Russian Prime Minister Vladimir Putin announced on Thursday that Russia’s ban on grain exports, which was adopted last month after a severe drought and heatwave depressed the harvest, would be extended well into next year because of continued uncertainty over production.
The government had been scheduled to review the ban toward the end of this year, but Putin indicated at a meeting of senior officials that to ensure stability in the domestic market, grain exports should be halted for considerably longer than that.
“I believe that we must make clear that we can examine the cancelation of the ban on grain exports only after next year’s harvest is gathered and there is clarity regarding grain levels,” Putin said. “There should be no frantic movement here.”
Since rebounding from inefficient Soviet policies, Russia has played an increasingly important role in the world grain market and the decision to ban exports last month caused a jolt that helped to drive up prices, but with production suffering because of record temperatures, Putin declared that the country had no choice.
The ban was intended to last until Dec. 31, and it was not entirely clear from Putin’s comments on Thursday exactly how much longer it would be prolonged, but he seemed to be suggesting that it would go through to fall next year.
Analysts estimate that this year’s harvest will fall by roughly a third. Last year, Russia was the world’s third-largest wheat exporter, behind the US and Canada.
In his remarks on Thursday, Putin also demanded that officials crack down on food speculators, seeking to calm a public that has grown jittery because of rising prices for meat, flour, pasta and other staples.
The Kremlin is said to be concerned that discontent over prices could influence the outcome of the 2012 presidential election, when either Putin or his protege, Russian President Dmitri Medvedev, is expected to run.
FORCED LABOR: Customs officials have seized a 11.8 tonne shipment of products made from human hair on suspicion they were produced by people facing human rights abuses Federal authorities in New York City on Wednesday seized a shipment of weaves and other beauty accessories suspected to be made out of human hair taken from people locked inside a Chinese internment camp. US Customs and Border Protection (CPB) officials said that 11.8 tonnes of hair products worth an estimated US$800,000 were in the shipment. “The production of these goods constitutes a very serious human rights violation, and the detention order is intended to send a clear and direct message to all entities seeking to do business with the United States that illicit and inhumane practices will not be tolerated in
IRRESPONSIBLE ATTITUDES? Some experts say the NHI system does not do enough to educate the public, or pay doctors to talk to patients, about healthy lifestyles While the life expectancy of Taiwanese newborns in 2018 reached 80.69 years, the number of years people spent in poor health hit a record high at 8.41 years, Ministry of Health and Welfare statistics showed on Saturday. Healthy life expectancy is calculated by a person’s life expectancy minus the time they spend in ill health, such as the loss of mobility, disabilities and chronic disease, based on medical records and calculations about the years they live with disabilities. The number of years that Taiwanese spend in poor health is increasing slowly, but steadily, rising by 0.46 years, or five-and-a-half months, between 2012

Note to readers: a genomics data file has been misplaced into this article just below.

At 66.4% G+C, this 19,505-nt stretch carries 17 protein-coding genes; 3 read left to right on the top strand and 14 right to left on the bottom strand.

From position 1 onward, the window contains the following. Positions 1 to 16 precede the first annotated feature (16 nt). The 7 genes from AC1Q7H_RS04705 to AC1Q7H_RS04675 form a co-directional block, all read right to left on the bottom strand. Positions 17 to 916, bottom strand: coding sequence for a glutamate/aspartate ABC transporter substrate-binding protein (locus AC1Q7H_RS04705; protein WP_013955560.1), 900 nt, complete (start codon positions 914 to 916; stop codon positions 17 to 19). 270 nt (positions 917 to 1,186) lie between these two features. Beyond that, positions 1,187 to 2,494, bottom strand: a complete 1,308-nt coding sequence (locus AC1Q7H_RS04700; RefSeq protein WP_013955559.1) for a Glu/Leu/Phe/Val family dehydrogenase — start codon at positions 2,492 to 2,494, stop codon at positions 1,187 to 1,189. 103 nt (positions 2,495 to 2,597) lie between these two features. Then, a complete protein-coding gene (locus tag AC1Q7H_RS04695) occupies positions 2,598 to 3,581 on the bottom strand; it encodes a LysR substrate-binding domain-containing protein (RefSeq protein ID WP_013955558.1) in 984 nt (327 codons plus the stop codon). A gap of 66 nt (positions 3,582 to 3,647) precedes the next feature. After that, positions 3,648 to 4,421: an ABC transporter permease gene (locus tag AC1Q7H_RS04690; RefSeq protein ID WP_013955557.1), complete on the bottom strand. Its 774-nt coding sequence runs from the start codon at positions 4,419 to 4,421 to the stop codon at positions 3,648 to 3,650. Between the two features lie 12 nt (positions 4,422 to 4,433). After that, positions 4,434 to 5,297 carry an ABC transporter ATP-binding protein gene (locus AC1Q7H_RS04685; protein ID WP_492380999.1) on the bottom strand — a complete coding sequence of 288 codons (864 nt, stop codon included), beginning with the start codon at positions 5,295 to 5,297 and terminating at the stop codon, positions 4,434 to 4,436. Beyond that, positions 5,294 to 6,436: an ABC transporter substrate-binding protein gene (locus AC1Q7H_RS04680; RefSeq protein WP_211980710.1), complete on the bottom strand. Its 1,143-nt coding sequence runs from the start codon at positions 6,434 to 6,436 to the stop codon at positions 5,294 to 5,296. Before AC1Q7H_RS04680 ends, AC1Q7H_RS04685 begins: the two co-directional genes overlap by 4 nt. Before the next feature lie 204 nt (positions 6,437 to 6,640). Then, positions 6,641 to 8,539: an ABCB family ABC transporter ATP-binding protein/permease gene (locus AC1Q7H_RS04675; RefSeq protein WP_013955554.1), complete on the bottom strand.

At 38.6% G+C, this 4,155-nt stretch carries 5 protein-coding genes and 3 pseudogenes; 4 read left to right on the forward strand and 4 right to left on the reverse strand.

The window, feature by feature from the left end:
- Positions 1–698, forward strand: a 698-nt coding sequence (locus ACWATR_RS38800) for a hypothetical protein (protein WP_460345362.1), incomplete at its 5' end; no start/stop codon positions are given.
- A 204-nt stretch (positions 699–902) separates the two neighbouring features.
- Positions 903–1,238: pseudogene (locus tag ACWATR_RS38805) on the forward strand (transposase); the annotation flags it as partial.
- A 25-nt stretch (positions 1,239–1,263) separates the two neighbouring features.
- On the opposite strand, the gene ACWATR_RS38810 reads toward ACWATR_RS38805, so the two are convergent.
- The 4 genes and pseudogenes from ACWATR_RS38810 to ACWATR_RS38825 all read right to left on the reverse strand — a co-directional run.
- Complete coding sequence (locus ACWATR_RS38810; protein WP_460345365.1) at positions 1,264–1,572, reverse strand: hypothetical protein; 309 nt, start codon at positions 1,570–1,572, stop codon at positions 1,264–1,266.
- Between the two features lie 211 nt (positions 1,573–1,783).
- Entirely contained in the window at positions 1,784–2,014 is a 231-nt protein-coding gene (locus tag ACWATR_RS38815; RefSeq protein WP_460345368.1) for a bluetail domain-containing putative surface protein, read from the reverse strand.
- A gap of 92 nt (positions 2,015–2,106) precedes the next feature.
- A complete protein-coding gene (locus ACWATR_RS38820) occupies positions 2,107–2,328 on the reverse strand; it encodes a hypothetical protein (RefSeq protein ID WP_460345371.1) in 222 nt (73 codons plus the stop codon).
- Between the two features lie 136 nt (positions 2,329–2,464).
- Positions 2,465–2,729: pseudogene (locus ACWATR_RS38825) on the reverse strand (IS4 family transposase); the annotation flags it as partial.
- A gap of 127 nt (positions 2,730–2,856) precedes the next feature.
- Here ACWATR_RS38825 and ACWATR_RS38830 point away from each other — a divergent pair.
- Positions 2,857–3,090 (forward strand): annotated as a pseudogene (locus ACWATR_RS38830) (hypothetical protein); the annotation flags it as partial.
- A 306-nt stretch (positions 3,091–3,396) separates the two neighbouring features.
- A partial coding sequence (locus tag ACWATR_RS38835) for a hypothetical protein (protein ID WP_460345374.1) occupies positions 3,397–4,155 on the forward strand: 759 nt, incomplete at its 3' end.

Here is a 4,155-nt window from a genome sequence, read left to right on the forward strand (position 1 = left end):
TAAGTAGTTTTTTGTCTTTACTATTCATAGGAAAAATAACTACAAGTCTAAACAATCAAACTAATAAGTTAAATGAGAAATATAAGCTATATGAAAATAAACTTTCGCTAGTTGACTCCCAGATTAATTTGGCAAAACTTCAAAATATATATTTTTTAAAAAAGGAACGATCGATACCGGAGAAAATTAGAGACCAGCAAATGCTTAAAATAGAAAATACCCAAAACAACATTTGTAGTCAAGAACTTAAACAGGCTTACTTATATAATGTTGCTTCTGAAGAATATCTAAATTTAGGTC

UPTICK IN NUMBERS: The Taipei deputy mayor said the city has services to assist new immigrants, but has established an office specifically to help those from Hong Kong The Taiwan-Hong Kong Services and Exchanges Office today officially opens, where it is to provide humanitarian assistance to Hong Kongers, after Beijing yesterday passed a controversial national security law for the territory. President Tsai Ing-wen (蔡英文) expressed dismay over China’s passage of the law, saying that Beijing has broken its pledge to allow Hong Kong to maintain a high degree of autonomy for at least 50 years following its handover from the UK. “I feel extremely disappointed [about the law’s passage], which means China did not keep its promise to Hong Kong,” Tsai said in Taipei. Beijing’s “broken promise” also
‘BASELESS ACCUSATIONS’: Ker Chien-ming said it was not possible to drop Chen Chu’s nomination, while KMT lawmakers accused their DPP rivals of ‘homicidal behavior’ The Legislative Yuan is to vote on President Tsai Ing-wen’s (蔡英文) nominations for the Control Yuan on July 17 after Democratic Progressive Party (DPP) legislators regained access to the legislative chamber yesterday after it was occupied by Chinese Nationalist Party (KMT) lawmakers for about 19 hours. The Legislative Yuan had been scheduled to meet yesterday morning to discuss its planned extraordinary session, but more than 20 KMT lawmakers on Sunday afternoon broke into the main chamber and occupied the legislative speaker’s podium to protest Tsai’s nomination of former Presidential Office secretary-general Chen Chu (陳菊) to be Control Yuan president. The KMT caucus